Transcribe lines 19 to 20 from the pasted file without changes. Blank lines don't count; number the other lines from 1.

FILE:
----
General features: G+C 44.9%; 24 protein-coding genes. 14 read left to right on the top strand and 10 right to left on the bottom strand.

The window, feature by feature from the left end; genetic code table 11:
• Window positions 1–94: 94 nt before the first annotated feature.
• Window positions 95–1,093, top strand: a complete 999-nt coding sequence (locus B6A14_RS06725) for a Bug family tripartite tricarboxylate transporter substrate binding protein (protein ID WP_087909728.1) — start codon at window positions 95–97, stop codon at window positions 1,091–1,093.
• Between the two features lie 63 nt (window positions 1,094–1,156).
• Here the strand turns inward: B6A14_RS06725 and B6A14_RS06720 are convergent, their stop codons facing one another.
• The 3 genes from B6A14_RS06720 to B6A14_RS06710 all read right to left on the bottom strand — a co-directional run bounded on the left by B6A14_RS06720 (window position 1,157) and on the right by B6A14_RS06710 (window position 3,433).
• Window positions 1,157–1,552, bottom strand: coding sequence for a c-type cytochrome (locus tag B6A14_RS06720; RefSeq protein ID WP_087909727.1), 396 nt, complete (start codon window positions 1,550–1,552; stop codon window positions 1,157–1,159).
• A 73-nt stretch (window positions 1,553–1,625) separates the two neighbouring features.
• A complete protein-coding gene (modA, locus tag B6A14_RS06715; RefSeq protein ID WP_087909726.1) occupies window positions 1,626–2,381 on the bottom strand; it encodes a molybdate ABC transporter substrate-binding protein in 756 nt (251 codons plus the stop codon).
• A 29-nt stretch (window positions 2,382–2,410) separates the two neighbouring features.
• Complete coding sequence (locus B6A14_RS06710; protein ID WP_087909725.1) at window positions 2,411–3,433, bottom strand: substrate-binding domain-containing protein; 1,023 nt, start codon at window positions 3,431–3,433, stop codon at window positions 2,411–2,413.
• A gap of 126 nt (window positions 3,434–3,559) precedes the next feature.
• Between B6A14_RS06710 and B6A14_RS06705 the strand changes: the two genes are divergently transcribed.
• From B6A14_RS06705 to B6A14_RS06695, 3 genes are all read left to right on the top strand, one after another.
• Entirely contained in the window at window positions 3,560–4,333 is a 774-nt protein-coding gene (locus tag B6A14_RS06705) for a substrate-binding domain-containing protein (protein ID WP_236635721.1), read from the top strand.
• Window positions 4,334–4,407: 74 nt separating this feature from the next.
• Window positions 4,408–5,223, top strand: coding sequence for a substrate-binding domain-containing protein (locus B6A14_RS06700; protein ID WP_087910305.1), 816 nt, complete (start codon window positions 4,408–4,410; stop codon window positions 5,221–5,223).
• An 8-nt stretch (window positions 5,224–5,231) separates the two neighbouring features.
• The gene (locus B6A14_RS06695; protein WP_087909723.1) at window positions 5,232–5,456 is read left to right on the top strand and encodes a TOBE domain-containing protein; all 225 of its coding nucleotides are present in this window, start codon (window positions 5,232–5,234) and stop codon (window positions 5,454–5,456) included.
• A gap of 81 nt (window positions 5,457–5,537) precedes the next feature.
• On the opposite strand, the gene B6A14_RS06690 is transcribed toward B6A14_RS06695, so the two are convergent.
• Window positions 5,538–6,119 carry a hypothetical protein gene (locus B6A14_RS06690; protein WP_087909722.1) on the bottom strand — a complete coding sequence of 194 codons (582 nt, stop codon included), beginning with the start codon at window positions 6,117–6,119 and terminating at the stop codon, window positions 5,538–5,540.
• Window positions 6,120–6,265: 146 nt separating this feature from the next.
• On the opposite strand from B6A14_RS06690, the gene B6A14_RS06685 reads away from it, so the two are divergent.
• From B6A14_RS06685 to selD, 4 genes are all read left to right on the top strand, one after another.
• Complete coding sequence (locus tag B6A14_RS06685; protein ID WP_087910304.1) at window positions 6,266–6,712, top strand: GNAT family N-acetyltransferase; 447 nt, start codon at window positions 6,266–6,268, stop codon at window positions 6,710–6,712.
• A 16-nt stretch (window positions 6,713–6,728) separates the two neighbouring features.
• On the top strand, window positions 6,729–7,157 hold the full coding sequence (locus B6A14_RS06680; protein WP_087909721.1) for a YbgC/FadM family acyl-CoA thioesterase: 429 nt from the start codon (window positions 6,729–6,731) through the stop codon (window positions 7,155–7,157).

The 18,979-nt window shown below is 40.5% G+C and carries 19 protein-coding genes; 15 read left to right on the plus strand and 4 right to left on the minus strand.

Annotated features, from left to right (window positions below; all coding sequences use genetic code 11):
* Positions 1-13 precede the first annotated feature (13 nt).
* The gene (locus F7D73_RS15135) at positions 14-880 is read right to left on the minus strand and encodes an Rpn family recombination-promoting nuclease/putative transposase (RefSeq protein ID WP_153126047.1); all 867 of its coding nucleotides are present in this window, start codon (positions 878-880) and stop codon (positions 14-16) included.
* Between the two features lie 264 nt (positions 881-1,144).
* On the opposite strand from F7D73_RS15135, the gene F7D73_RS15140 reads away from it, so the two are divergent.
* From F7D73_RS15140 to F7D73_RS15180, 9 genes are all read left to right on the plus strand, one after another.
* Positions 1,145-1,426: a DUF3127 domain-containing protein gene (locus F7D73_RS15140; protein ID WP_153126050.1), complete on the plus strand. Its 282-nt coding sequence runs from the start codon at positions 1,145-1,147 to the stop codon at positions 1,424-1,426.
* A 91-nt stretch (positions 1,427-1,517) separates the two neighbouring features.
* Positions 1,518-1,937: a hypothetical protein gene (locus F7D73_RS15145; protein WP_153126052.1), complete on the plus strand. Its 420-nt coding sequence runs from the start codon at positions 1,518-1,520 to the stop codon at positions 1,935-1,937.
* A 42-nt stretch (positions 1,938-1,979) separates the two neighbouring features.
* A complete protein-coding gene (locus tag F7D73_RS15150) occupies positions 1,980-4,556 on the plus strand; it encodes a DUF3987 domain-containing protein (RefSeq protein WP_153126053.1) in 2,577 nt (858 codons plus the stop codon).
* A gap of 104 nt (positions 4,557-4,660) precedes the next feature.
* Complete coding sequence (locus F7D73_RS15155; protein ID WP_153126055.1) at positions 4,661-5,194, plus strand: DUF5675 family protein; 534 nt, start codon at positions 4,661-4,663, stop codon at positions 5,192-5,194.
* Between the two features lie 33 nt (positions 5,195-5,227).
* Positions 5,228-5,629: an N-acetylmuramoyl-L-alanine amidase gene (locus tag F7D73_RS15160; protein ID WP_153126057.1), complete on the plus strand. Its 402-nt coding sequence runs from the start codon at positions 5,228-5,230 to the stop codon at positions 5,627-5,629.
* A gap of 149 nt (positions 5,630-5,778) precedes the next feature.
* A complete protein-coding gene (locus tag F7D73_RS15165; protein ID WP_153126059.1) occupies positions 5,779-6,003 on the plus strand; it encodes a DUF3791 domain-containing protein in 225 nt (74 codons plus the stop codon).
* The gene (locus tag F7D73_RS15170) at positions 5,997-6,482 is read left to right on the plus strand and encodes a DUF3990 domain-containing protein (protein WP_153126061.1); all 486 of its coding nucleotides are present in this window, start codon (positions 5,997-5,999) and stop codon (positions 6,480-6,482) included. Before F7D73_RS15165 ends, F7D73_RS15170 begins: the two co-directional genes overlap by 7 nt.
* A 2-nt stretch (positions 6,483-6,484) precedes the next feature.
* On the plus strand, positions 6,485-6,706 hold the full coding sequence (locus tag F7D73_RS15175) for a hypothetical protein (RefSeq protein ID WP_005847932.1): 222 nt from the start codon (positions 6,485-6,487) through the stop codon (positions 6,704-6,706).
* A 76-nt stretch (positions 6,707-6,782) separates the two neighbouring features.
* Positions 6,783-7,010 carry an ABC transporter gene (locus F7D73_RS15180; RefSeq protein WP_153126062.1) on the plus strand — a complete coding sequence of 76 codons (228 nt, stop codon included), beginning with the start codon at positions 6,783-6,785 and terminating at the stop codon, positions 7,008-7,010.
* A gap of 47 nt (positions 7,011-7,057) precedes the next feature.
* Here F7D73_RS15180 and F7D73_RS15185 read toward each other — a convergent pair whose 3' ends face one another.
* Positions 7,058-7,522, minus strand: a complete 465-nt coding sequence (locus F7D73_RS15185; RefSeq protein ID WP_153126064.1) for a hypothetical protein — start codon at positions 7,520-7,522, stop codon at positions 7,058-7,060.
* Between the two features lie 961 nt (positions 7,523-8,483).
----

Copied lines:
• An 8-nt stretch (window positions 5,224–5,231) separates the two neighbouring features.
• The gene (locus B6A14_RS06695; protein WP_087909723.1) at window positions 5,232–5,456 is read left to right on the top strand and encodes a TOBE domain-containing protein; all 225 of its coding nucleotides are present in this window, start codon (window positions 5,232–5,234) and stop codon (window positions 5,454–5,456) included.